VERIFY: Is a pizza breakfast really better for you than cereal?

Pizza: It's what's for breakfast?

Move over cereal, there's a new breakfast of champions This content is subject to copyright.

SPOKANE, Wash.—It’s a saying many of us have heard for years, “breakfast is the most important meal of the day.” We’ve heard it from our parents and health experts time and time again, but what you might not have heard was pizza could be one of the healthier options to help jump start your day.

The curiosity over if pizza were a healthy option for breakfast sparked after a study was posted to social media. Having one of people’s favorite comfort foods for a healthy breakfast option seemed like one of those studies that could be too good to be true so KREM 2 set out to verify the claims.

MORE: Pizza for breakfast? Nutritionist says it's healthier than most cereals

Founder of the Fit Father Project, Doctor Balduzzi, weighed in on the issue. 

Dr. Balduzzi broke down the importance of a good breakfast and if pizza really was a healthier option. 
People’s bodies need carbohydrates, protein and fat, according to Dr. Balduzzi. Those macronutrients work together to give our bodies the calories and energy we need to get through the day. 

When it comes to calories, cereal and pizza match up for a tie. There are about 230 calories in one slice of pizza and in one serving of cereal paired with half of a cup of two percent milk. 

Protein is another important element when it comes to breakfast. In this category pizza takes the lead. Pizza has anywhere from three to five times more protein when compared to cereal.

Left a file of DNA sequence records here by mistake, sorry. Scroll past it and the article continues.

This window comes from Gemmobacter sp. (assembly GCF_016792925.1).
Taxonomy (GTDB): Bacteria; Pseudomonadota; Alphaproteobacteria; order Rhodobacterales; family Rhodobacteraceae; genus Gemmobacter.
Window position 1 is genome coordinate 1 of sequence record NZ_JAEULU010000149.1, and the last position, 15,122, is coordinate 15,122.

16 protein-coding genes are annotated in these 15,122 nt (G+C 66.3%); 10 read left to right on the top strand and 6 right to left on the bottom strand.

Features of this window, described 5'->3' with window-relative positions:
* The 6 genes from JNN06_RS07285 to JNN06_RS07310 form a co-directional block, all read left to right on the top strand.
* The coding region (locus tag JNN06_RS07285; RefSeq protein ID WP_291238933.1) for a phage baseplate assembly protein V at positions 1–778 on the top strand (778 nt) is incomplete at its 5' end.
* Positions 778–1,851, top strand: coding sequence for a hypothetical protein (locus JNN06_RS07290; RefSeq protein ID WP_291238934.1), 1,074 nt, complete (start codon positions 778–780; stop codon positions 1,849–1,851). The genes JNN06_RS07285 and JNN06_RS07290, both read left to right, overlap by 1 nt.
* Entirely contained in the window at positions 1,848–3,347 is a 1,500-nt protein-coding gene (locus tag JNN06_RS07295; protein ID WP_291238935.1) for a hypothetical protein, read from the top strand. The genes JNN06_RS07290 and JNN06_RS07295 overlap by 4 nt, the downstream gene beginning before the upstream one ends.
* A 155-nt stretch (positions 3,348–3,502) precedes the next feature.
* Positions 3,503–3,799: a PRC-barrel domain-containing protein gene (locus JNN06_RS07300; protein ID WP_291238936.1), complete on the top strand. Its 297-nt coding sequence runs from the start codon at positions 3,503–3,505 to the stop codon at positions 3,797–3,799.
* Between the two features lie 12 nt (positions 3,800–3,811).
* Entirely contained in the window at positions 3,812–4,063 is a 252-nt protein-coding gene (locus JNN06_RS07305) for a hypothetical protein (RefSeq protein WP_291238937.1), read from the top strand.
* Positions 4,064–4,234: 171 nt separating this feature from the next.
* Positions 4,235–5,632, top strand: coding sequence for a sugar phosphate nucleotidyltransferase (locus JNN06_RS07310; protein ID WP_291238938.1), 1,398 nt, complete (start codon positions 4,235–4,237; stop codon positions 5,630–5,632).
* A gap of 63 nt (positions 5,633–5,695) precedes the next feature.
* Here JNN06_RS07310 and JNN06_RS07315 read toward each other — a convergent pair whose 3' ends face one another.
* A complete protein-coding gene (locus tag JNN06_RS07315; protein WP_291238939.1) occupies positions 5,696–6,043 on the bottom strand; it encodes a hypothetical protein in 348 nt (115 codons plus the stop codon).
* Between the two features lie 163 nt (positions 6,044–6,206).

Experts said protein was important because it helps keep people feeling satisfied and full throughout the day. A breakfast packed with protein can help fight off the feeling you are starving by the time lunch rolls around. 

Doctor Balduzzi said his number one concern was the sugar that was added to most cereals. The sugar found in lactose, or milk is natural but when it is combined with the cereal it adds up to about 12 to 20 grams of sugar.  

That is about six times more than pizza.

“Basically, it is like kicking your day off with half a can of soda,” said Dr. Balduzzi.

Balduzzi said the added sugar was the reason people experience energy crashes and mood swings throughout the day. It also can lead people to make poor food choices before the morning is even over.

Moving onto the final category: fats. 

Healthy fats and fats in general will slow down the speed of sugar spikes and digestion, according to Balduzzi.

Balduzzi said on average breakfast cereals are very low in fat, with about two grams per serving. That amount of fat does not really keep you satisfied compared to the “sugar shot” from a bowl of cereal.

The only edge cereal has over pizza is the “vitamin load” that boxed cereals are packed with, according to Dr. Balduzzi. He said boxed cereals are fortified with all the vitamins and minerals, which means its added to the ingredients to give people more energy and nourishment. 

The cereal is a more common breakfast for people, some of us have opened the fridge to see a leftover pizza from the night before and gone for it. While pizza might not be the healthiest option, in terms of overall nutritional value it takes win. 
 

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